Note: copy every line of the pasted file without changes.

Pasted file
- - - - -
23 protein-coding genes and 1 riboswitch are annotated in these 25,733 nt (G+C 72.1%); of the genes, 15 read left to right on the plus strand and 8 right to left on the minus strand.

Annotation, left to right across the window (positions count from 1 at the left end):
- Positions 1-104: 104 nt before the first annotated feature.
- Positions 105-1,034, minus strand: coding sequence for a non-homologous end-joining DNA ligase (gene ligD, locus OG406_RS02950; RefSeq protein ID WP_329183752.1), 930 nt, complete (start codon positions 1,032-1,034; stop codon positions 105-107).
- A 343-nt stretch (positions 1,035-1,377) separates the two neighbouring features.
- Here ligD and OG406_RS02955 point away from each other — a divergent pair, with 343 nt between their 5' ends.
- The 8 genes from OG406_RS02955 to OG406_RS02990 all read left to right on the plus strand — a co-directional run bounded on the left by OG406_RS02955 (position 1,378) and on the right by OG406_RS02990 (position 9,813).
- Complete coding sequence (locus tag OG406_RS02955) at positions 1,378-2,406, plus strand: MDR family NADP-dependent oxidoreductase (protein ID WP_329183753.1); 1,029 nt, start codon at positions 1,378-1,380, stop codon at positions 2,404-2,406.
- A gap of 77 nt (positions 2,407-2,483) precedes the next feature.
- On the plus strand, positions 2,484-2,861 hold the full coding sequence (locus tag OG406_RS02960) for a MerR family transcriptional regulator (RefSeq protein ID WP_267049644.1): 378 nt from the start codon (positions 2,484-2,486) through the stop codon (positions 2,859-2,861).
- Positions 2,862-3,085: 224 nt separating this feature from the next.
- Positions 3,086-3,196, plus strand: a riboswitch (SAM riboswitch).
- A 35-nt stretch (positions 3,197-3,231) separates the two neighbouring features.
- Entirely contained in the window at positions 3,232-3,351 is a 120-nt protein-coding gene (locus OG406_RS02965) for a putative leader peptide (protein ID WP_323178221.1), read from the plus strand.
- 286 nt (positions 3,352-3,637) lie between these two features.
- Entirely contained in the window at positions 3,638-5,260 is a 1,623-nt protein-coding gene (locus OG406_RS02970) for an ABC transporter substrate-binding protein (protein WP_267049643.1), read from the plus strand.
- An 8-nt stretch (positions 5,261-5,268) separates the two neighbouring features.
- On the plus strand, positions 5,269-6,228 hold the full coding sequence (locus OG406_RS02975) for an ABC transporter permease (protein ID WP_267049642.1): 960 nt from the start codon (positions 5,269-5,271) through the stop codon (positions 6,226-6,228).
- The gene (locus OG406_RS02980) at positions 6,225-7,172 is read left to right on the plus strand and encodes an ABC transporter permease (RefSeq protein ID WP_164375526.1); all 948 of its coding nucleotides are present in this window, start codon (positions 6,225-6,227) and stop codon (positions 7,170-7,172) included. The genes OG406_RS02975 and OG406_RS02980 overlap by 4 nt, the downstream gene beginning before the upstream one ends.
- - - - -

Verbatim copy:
23 protein-coding genes and 1 riboswitch are annotated in these 25,733 nt (G+C 72.1%); of the genes, 15 read left to right on the plus strand and 8 right to left on the minus strand.

Annotation, left to right across the window (positions count from 1 at the left end):
- Positions 1-104: 104 nt before the first annotated feature.
- Positions 105-1,034, minus strand: coding sequence for a non-homologous end-joining DNA ligase (gene ligD, locus OG406_RS02950; RefSeq protein ID WP_329183752.1), 930 nt, complete (start codon positions 1,032-1,034; stop codon positions 105-107).
- A 343-nt stretch (positions 1,035-1,377) separates the two neighbouring features.
- Here ligD and OG406_RS02955 point away from each other — a divergent pair, with 343 nt between their 5' ends.
- The 8 genes from OG406_RS02955 to OG406_RS02990 all read left to right on the plus strand — a co-directional run bounded on the left by OG406_RS02955 (position 1,378) and on the right by OG406_RS02990 (position 9,813).
- Complete coding sequence (locus tag OG406_RS02955) at positions 1,378-2,406, plus strand: MDR family NADP-dependent oxidoreductase (protein ID WP_329183753.1); 1,029 nt, start codon at positions 1,378-1,380, stop codon at positions 2,404-2,406.
- A gap of 77 nt (positions 2,407-2,483) precedes the next feature.
- On the plus strand, positions 2,484-2,861 hold the full coding sequence (locus tag OG406_RS02960) for a MerR family transcriptional regulator (RefSeq protein ID WP_267049644.1): 378 nt from the start codon (positions 2,484-2,486) through the stop codon (positions 2,859-2,861).
- Positions 2,862-3,085: 224 nt separating this feature from the next.
- Positions 3,086-3,196, plus strand: a riboswitch (SAM riboswitch).
- A 35-nt stretch (positions 3,197-3,231) separates the two neighbouring features.
- Entirely contained in the window at positions 3,232-3,351 is a 120-nt protein-coding gene (locus OG406_RS02965) for a putative leader peptide (protein ID WP_323178221.1), read from the plus strand.
- 286 nt (positions 3,352-3,637) lie between these two features.
- Entirely contained in the window at positions 3,638-5,260 is a 1,623-nt protein-coding gene (locus OG406_RS02970) for an ABC transporter substrate-binding protein (protein WP_267049643.1), read from the plus strand.
- An 8-nt stretch (positions 5,261-5,268) separates the two neighbouring features.
- On the plus strand, positions 5,269-6,228 hold the full coding sequence (locus OG406_RS02975) for an ABC transporter permease (protein ID WP_267049642.1): 960 nt from the start codon (positions 5,269-5,271) through the stop codon (positions 6,226-6,228).
- The gene (locus OG406_RS02980) at positions 6,225-7,172 is read left to right on the plus strand and encodes an ABC transporter permease (RefSeq protein ID WP_164375526.1); all 948 of its coding nucleotides are present in this window, start codon (positions 6,225-6,227) and stop codon (positions 7,170-7,172) included. The genes OG406_RS02975 and OG406_RS02980 overlap by 4 nt, the downstream gene beginning before the upstream one ends.